Ukraine protesters give president ultimatum but agree truce
(KIEV) - Ukraine's opposition agreed Thursday to observe an eight-hour truce in clashes with security forces after five days of deadly fighting but threatened to go on the attack if the government failed to agree concessions.
Opposition leader and world boxing champion Vitali Klitschko brokered the truce after talks with radical protesters and armoured security forces on the frontline of the clashes, saying the ceasefire should hold while he conducts talks with President Viktor Yanukovych.
The fighting, which activists say has left five protesters dead, raged into the night at the epicentre of the clashes on Grushevsky Street in central Kiev, with demonstrators hurling Molotov cocktails and security forces using stun grenades.
The bloody clashes, which have turned parts of the usually placid capital into a war zone, marked a new peak in tensions after two months of protests over the government's failure to sign a deal for closer integration with the European Union under Russian pressure.
"By 8:00 pm (1800 GMT) I will return to you and inform you of the result of the talks," the Interfax Ukraine news agency quoted Klitschko as telling the protesters.
"Keep the barricades in place but (be) calm until the talks finish," he added.
An AFP correspondent at the scene of the fighting on Grushevsky Street confirmed that there had been a pause in clashes and that the truce appeared to be holding.
Klitschko and other opposition leaders are due to meet Yanukovych at the presidential administration this afternoon for a second round of talks.
The opposition has said the president must agree to three key demands -- the holding of snap presidential elections, the resignation of the government and the annulment of anti-protest laws passed last week -- for a compromise to be reached.
The protesters have marked their frontline with a semicircle of burning tyres which have sent rancid plume of black smoke billowing into the Kiev sky and are visible throughout the city.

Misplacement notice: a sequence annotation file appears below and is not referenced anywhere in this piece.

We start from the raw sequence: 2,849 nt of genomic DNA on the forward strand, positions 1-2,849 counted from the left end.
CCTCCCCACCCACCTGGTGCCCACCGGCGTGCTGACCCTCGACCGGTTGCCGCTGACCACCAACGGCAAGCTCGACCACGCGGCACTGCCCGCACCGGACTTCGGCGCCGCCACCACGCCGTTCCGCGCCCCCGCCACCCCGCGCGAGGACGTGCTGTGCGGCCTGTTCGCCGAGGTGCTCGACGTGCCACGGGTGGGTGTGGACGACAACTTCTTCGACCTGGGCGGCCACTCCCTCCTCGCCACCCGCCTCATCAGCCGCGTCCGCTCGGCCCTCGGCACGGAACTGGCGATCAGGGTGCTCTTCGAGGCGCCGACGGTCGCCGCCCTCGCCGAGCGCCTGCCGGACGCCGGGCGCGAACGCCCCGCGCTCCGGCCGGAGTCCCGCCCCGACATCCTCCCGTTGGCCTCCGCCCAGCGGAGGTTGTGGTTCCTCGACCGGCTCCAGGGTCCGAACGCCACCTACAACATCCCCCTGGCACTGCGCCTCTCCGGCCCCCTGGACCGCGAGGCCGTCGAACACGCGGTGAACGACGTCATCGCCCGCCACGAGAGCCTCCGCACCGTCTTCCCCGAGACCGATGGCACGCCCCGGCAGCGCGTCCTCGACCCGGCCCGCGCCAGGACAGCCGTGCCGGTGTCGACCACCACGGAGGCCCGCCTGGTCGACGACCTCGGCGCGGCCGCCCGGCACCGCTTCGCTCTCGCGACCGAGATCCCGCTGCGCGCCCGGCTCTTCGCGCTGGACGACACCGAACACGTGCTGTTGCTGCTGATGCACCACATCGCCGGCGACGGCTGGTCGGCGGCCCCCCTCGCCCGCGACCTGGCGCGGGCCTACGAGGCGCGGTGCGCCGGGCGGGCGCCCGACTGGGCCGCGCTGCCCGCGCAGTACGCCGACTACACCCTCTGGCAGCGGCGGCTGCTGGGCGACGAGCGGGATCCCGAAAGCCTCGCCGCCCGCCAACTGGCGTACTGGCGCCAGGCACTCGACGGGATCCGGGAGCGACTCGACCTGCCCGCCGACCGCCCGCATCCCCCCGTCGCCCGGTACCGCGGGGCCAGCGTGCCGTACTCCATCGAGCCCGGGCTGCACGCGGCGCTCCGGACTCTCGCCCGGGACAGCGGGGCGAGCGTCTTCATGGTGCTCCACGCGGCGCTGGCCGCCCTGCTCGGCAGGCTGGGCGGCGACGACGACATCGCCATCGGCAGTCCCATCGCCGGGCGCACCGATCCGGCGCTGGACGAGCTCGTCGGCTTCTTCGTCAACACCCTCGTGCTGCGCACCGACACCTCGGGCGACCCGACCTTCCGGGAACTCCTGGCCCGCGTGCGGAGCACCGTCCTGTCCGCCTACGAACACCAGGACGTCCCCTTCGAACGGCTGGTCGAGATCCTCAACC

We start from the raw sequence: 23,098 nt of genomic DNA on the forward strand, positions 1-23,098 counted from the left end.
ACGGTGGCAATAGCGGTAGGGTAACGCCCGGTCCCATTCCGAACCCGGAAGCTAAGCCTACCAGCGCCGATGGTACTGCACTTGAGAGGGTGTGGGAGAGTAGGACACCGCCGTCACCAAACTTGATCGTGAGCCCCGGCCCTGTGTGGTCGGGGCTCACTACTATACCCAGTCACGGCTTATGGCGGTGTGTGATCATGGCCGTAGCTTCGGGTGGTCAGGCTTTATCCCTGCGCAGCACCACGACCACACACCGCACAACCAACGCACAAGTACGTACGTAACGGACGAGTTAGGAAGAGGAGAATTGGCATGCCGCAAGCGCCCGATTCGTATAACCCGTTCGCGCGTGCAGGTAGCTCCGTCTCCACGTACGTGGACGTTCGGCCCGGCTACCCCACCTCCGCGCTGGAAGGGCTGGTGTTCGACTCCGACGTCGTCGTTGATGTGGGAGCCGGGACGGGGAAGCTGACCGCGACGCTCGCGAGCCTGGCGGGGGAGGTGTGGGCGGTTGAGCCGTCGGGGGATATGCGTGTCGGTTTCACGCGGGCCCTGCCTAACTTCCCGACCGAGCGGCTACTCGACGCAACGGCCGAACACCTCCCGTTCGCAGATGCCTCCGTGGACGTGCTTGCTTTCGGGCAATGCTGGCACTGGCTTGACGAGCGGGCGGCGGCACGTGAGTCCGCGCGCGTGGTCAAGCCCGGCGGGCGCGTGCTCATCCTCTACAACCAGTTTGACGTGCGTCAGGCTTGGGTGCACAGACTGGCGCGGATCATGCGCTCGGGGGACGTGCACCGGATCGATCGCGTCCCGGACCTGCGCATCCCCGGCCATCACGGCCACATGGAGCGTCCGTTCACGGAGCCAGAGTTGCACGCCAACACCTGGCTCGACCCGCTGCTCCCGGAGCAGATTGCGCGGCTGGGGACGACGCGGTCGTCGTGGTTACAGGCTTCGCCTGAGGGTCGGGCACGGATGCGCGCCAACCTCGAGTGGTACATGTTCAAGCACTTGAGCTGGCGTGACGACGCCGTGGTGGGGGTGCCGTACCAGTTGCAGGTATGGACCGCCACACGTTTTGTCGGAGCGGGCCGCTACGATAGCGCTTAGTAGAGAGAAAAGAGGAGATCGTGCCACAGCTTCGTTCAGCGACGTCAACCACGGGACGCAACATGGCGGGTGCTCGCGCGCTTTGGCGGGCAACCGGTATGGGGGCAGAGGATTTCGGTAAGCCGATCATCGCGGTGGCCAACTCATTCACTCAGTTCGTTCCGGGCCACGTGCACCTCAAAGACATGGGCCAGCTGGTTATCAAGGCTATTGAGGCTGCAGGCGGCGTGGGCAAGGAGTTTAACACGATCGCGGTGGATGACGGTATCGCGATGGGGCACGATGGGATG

However under the terms of the truce, protesters allowed police to douse the fires with water cannon and now only white smoke was rising at the scene.
'Ready for a bullet to the head'
Tens of thousands Wednesday evening had filled Independence Square in Kiev which was the main protest hub for the last two months, hoping their sheer numbers would deter any attempt by police to disperse the rally.
They sought to reinforce the protest barricades by several metres by filling sandbags with snow, turning the protest zone around Independence Square into a virtual fortress.
The leader of the opposition Fatherland party Arseniy Yatsenyuk had warned the protesters that Yanukovych had 24 hours to agree a peaceful solution, saying he was ready to die for the cause.
"If he does not go down that path then we will go forwards together and if it means a bullet to the head, then it is a bullet to the head.
Klitschko told crowds on Independence Square that protesters will go "on the attack" if Yanukovych does not swiftly offer concessions.
Oleg Musiy, the coordinator of the protest medical service, told pro-opposition Hromadske radio, that five people have been killed and around 300 wounded in Wednesday's clashes.
According to the Ukrainska Pravda news website, four of the five people found dead had gunshot wounds.
Meanwhile a prominent Ukrainian activist and journalist, Igor Lutsenko, on Wednesday appeared in public after being abducted from a hospital by unknown individuals and dumped in a forest outside Kiev.
However a man abducted with him, an activist named Yuriy Verbytsky has not been found, and a relative told Ukrainian media that he had been killed in a forest and she had identified his body in a local morgue.
'This is the end'
A former MP from Yanukovych's Region's Party who switched sides during the protest, Inna Bogoslovska, bluntly told the rally on Independence Square the authorities were doomed: "Viktor Fyodorovich, this is the end," she said.
But Prime Minister Mykola Azarov, who is at the World Economic Forum in Davos where he faces a chilly reception, warned that "any anti-constitutional actions in the capital have to be stopped".
He reaffirmed however that the government was ready to meet the opposition halfway.
"There are some demands (from the opposition) that could be a basis for a compromise but from our side there are demands that have to be fulfilled."
The deadly violence horrified Ukrainians, who have never witnessed such scenes in their country including during the 2004 Orange Revolution which was almost entirely peaceful.
Amid calls for sanctions against the Ukrainian government, European Commission has warned of "possible actions" against the Ukrainian authorities while the United States also revoked the visas of several Ukrainian nationals linked to violence against protesters in November and December last year.
Russia, which has regarded Ukraine's pro-EU protest movement with suspicion from the start, has taken a different view and blamed the opposition and West for the clashes.
But President Vladimir Putin's spokesman Dmitry Peskov said Thursday that Russia will not intervene in the protests and believes Ukraine's leadership will find a way out.
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